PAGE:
- Can existing facilities accommodate forecasted service demand?
- Can existing facilities be renovated / modified to accommodate forecasted service demand more cost effectively?
- Is there an option to lease space for services in a way that is more financially beneficial to the organization?
- Is a lower cost venue available for purchase and renovation?
- Can the project be built using a smaller footprint? Reduced scope?
- Are there other providers in the market that can accommodate demand via contracting or partnership arrangement in an appropriate manner?
- Is there a higher and better use for the planned invested capital in other parts of the region?
In addition to describing these alternatives, regions are responsible for identifying and to the extent possible quantifying key risks associated with each alternative to the end of providing a full rationale for the recommended option.
3. On average, how many pages constitute a cost analysis of any given small and large project?
The length of a cost analysis really depends on the complexity of the cash flows and the transactions at hand. A typical business case includes the following in the cost analysis: comparative summary, net present value (NPV) analysis for each option under consideration, cash flow for each option considered, profit and loss (P& L) analysis for options considered and capital cost estimates for all options.
4. Who provides the analysis (internal to your organization or independent third party)?
Comprehensive cost analysis is generated, reviewed and approved internally.
5. Is the organization providing analysis contracted to provide the service? If so, is that expense valuable in overall cost savings related to your organizations decision?
This type of analysis is done using internal resources. While it’s impossible to assign an accurate dollar amount to the value our organization receives through these thorough analyses, experience shows that a poorly planned investment can cost the organization millions of dollars over the life-cycle of a facility. For example, over-building a facility (building more square footage than is needed to meet market demands) increases both the initial investment and ongoing operational cost. It also “locks-up” capital resources that could be utilized to address other areas of need. Under-building a facility may force us to outsource services at a less efficient cost that could be achieved internally.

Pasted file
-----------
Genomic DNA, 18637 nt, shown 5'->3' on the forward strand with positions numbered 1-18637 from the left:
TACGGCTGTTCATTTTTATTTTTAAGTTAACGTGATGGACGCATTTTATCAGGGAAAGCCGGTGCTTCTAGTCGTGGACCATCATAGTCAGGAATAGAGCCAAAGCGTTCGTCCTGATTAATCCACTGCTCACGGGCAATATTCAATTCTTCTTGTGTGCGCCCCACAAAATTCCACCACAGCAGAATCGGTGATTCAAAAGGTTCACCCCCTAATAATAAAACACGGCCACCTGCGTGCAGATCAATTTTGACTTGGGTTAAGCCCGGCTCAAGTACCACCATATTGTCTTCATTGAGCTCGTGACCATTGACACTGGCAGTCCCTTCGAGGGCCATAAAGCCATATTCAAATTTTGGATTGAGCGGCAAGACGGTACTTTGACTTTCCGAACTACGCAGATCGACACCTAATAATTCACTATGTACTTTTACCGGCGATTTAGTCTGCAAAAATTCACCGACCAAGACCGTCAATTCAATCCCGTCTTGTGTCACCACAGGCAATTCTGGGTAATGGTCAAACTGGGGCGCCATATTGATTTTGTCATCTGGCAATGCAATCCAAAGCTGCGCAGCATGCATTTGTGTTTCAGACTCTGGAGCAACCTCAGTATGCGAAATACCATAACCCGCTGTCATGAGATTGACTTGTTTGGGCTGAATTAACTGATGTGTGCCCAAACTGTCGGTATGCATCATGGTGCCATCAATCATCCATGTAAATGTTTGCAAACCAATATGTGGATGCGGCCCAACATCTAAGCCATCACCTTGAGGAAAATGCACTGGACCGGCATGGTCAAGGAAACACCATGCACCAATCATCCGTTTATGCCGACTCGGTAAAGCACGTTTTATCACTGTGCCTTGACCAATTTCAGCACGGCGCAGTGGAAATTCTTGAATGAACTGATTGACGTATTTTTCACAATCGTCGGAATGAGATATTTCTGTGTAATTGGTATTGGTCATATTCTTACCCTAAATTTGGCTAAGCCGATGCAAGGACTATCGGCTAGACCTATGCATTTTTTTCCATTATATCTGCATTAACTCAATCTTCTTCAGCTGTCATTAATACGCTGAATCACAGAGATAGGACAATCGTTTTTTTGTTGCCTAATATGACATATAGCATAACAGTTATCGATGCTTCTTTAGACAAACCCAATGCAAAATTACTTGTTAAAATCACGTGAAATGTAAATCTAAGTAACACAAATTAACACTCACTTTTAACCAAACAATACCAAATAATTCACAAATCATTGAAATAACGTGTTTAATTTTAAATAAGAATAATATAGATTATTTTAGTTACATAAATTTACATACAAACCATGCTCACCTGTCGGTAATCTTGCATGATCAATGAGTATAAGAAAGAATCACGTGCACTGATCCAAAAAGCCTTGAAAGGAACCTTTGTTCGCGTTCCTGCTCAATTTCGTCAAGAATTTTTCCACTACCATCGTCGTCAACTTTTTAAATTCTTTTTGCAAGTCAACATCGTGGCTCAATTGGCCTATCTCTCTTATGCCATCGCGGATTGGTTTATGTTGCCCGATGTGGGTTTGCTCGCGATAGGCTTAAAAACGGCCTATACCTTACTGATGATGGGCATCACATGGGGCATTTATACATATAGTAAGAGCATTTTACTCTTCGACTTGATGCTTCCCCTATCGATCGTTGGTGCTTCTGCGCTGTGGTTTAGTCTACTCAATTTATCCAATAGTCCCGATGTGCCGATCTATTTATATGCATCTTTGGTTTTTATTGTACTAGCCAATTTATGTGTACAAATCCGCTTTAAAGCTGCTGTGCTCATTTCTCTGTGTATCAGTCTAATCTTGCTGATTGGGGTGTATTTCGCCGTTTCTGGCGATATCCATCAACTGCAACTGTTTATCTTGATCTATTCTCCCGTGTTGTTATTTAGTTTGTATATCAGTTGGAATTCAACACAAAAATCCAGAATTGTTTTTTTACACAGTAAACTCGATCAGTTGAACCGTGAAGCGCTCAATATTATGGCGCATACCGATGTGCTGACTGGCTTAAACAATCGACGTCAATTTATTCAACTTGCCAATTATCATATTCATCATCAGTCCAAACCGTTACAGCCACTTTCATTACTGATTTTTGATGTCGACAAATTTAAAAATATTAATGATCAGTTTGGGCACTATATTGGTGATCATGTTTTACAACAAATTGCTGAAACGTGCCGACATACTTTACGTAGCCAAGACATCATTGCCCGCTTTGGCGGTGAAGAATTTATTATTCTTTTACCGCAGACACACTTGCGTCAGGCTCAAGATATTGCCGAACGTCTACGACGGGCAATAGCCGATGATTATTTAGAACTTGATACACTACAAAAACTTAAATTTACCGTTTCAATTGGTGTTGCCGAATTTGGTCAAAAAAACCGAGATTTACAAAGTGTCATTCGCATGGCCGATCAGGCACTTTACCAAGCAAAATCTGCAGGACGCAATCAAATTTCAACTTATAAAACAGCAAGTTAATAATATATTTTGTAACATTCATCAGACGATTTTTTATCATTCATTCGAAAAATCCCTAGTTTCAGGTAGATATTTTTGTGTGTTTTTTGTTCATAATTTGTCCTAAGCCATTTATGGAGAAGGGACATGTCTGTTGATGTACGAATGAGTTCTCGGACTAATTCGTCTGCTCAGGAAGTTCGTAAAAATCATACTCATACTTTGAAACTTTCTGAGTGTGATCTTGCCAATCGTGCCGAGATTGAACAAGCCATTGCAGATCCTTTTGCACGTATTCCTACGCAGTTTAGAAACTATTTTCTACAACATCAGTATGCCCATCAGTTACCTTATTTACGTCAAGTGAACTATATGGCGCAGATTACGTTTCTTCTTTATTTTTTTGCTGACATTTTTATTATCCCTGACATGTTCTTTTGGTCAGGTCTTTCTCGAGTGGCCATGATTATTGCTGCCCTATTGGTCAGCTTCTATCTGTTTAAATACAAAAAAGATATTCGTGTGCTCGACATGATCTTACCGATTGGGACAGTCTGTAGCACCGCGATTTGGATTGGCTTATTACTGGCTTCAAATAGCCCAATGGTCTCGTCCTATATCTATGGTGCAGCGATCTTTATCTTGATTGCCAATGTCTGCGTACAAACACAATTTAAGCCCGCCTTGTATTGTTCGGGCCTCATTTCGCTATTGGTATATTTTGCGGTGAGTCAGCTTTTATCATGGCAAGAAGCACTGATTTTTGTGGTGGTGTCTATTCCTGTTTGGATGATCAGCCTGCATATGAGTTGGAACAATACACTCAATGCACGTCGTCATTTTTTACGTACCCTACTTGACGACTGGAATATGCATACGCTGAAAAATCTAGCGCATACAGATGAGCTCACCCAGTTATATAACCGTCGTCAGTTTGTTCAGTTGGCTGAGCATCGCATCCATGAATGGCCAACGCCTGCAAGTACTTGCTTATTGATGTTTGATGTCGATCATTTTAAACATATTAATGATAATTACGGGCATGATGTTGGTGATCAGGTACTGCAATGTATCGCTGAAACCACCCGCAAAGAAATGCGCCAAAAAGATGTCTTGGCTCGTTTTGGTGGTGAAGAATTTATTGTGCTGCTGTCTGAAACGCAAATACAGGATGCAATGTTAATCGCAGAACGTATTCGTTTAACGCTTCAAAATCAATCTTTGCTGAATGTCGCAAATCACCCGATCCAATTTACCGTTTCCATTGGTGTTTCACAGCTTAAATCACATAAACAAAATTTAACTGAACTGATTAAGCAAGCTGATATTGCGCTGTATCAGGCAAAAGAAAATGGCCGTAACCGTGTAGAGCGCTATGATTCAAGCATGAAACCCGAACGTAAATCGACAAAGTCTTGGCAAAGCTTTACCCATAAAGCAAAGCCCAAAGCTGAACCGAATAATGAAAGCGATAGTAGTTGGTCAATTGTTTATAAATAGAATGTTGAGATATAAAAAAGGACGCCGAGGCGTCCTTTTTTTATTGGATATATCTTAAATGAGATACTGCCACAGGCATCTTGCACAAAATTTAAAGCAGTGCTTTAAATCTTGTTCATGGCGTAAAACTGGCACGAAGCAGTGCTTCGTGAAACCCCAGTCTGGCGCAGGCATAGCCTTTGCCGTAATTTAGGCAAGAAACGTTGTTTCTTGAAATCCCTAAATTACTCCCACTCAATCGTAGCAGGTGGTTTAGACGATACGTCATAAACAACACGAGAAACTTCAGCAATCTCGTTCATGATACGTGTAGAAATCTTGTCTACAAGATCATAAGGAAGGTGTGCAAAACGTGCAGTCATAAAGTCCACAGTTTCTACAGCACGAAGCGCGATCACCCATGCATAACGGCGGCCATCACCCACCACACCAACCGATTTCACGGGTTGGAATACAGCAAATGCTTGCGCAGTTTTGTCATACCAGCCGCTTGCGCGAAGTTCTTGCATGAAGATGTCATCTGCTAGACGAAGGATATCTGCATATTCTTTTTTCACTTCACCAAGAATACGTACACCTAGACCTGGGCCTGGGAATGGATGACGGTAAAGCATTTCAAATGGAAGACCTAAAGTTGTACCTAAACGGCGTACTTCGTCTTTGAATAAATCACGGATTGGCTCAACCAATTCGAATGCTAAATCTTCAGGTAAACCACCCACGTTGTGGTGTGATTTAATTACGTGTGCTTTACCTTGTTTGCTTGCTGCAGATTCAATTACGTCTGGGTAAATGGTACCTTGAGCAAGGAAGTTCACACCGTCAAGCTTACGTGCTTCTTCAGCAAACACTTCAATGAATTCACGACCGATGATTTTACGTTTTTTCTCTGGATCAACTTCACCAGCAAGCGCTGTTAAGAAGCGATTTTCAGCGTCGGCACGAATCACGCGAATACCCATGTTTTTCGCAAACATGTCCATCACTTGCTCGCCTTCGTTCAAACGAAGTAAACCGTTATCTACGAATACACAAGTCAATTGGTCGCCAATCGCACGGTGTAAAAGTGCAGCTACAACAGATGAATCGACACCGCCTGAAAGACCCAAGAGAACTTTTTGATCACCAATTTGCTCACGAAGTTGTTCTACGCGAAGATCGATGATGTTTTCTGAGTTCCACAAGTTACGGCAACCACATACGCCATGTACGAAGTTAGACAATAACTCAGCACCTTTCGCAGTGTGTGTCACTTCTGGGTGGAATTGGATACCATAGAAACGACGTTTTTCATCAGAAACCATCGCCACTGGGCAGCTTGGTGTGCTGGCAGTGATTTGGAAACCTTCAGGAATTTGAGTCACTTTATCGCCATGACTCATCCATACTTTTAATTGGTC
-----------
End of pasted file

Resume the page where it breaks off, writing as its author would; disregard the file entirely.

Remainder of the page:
6. What is the value of comprehensive cost analysis in relation to your organization’s construction or renovation projects?
Comprehensive cost analysis is an essential element of informed decision-making and project approvals at Kaiser Permanente. This type of analysis allows Kaiser Permanente to:
- better predict total project cost;
- appropriately plan and build a long-term, multi-year capital program;
- compare predictive cost models to our actual costs so that we may improve analysis of future projects;
- properly evaluate a range of options to make informed capital decisions going forward; and
- provide a benchmark against completed project cost and published industry cost data.
We hope that these answers are helpful to the Committee as it examines the Department of Veterans Affairs capital planning process. Kaiser Permanente would be happy to answer any additional questions the Committee may have.